Skin’s Intrinsic Photoprotection
Sunlight has many positive effects on the body: It increases our vitality and well-being, promotes circulation and metabolic processes and activates vitamin D production. Just a small dose of sunlight is enough to achieve this “feeling of well-being”.
Through its own protective mechanisms the skin is able to protect itself from the negative effects of UV radiation. These mechanisms include:
- Thickening of the horny layer
- DNA repair mechanisms
- Formation of the body’s own UV filtering substances, such as urocanic acid
- Activation of the body’s own antioxidants
It takes about 2 to 4 weeks at a low UV dosage level for the skin to produce the pigmentation and thickening of the horny layer necessary for its own photoprotection.
Pigment formation (melanin synthesis)
Tanning results from the synthesis of melanin in pigment- forming cells (melanocytes) of the epidermis. Pigment formation is induced by UV radiation.
In the epidermis, melanin pigments form a natural protection from the sun by reducing the radiation energy through dispersion and absorption. Formation of new melanin is stimulated (indirect pigmentation).
Direct or immediate pigmentation is triggered mainly by UVA radiation: Weakly coloured melanin precursors are darkened by oxidation. However, this immediate tanning of the skin is transitory and offers only inadequate protection from the sun.
Melanosomes are transferred from the melanocytes to the keratinocytes via the pigment units (one melanocyte per 36 keratinocytes). The released melanin protects the DNA by surrounding the cell nuclei. The pigment subsequently migrates to the skin surface with the epidermal cells.
A feedback mechanism triggered by the increased activity of the enzyme tyrosinase needed for melanin formation possibly also slows cell renewal, causing a thickening in the horny layer of the skin.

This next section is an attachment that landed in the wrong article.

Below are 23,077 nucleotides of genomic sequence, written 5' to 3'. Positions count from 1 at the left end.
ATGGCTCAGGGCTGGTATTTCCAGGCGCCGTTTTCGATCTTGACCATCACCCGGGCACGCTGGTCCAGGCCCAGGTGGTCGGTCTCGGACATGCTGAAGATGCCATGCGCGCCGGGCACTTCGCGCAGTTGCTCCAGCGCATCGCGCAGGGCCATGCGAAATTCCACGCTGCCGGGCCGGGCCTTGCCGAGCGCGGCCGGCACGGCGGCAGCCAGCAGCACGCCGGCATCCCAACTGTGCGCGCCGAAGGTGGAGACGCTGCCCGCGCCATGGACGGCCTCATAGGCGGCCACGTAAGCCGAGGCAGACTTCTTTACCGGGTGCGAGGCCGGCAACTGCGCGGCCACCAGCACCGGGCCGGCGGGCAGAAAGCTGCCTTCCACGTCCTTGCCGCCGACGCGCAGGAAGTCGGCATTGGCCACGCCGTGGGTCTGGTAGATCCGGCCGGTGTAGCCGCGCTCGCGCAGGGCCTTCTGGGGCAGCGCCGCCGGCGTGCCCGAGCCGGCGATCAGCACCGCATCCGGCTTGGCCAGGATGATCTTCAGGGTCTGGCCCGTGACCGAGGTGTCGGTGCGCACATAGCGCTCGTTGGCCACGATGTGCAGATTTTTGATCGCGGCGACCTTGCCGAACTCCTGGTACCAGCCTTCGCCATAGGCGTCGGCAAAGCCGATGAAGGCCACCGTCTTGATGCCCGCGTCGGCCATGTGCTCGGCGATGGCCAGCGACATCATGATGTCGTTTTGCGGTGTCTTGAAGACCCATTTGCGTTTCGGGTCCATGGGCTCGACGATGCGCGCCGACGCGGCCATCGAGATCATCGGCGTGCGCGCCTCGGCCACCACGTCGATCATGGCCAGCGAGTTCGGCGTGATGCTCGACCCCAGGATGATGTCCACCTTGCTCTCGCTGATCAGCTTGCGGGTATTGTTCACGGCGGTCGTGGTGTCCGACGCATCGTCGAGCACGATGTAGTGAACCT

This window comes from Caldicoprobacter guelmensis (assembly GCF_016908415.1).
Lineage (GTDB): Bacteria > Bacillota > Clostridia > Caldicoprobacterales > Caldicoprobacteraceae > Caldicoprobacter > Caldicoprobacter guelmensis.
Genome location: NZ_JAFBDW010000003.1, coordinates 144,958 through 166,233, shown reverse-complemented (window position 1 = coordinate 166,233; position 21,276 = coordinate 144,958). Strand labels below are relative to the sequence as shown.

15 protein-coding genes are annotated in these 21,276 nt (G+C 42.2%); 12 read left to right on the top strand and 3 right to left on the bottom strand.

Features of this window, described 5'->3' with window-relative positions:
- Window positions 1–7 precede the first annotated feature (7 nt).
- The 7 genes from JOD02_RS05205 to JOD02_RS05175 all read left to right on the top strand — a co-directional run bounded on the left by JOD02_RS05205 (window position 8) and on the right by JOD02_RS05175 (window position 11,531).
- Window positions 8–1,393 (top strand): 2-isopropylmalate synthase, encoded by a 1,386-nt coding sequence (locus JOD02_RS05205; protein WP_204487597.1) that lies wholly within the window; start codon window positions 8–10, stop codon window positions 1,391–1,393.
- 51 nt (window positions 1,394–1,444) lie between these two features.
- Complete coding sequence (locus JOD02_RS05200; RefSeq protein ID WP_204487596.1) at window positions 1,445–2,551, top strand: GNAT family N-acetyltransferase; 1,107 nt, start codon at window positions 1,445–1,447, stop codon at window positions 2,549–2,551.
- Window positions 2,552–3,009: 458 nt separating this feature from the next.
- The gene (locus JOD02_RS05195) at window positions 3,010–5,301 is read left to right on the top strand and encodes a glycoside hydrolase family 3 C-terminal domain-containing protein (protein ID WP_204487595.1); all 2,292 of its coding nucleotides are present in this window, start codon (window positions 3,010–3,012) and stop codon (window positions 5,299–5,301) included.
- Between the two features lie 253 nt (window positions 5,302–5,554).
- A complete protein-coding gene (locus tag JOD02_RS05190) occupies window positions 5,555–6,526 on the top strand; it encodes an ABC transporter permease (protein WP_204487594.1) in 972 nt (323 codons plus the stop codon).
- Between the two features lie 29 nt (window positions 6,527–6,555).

An individual's sensitivity to UV radiation and proneness to sunburn are determined by the thickness of the skin's horny layer and its pigment content. Europeans are classified into 4 different pigmentation types:
Stratum corneum thickening
Exposure to sunlight stimulates physiological photoprotection, leading not only to melanin formation but also a considerable thickening of the horny layer (hyperkeratosis). Together with melanin this thickening forms an effective shield against UV radiation.
DNA repair mechanisms
UVB irradiation can cause dose-dependent DNA damage to the epidermal cells. The skin has DNA repair mechanisms (excision repair and photoreactivation) that can somewhat reduce the amount of cell damage caused by the action of light.
In excision repair (dark repair), damaged DNA segments are recognised and removed by enzymes. The damaged DNA segments are replaced by intact segments produced by enzymatic synthesis.
In photoreactivation, damaged DNA segments are repaired by an energy-dependent enzyme in two steps. The enzyme obtains the energy required for this by absorbing UVA radiation in the region of 340 to 430 nm.
However, if the skin is exposed for too long and left in the sun unprotected, such as when on holiday, the skin's photoprotection is inadequate, and the DNA repair mechanisms will be overburdened. The cells either die from too much radiation damage or they mutate and pass on false genetic information. The result is chronic light-induced damage with solar elastosis (i), precancerous lesions and squamous cell carcinomas (i). Unlike acute light-induced damage (sunburn), these chronic manifestations of light-induced damage are irreversible.
Urocanic acid is formed from the amino acid histidine in the keratinocytes of the stratum corneum and found only in sweat. After exposure to UVB radiation the trans isomer of urocanic acid is converted to the higher energy cis isomer, thus protecting the skin by absorbing and dissipating the harmful radiation energy.
Radical scavengers (antioxidants)
The cells of the skin are equipped with enzymes (such as superoxide dismutase and peroxidases) for protection against the cell-damaging effects of free radicals (i). Among the most effective radical scavengers are tocopherol, ascorbic acid and ß-carotene, all of which are assimilated with food. Melanin formed by the melanocytes also acts as a radical scavenger.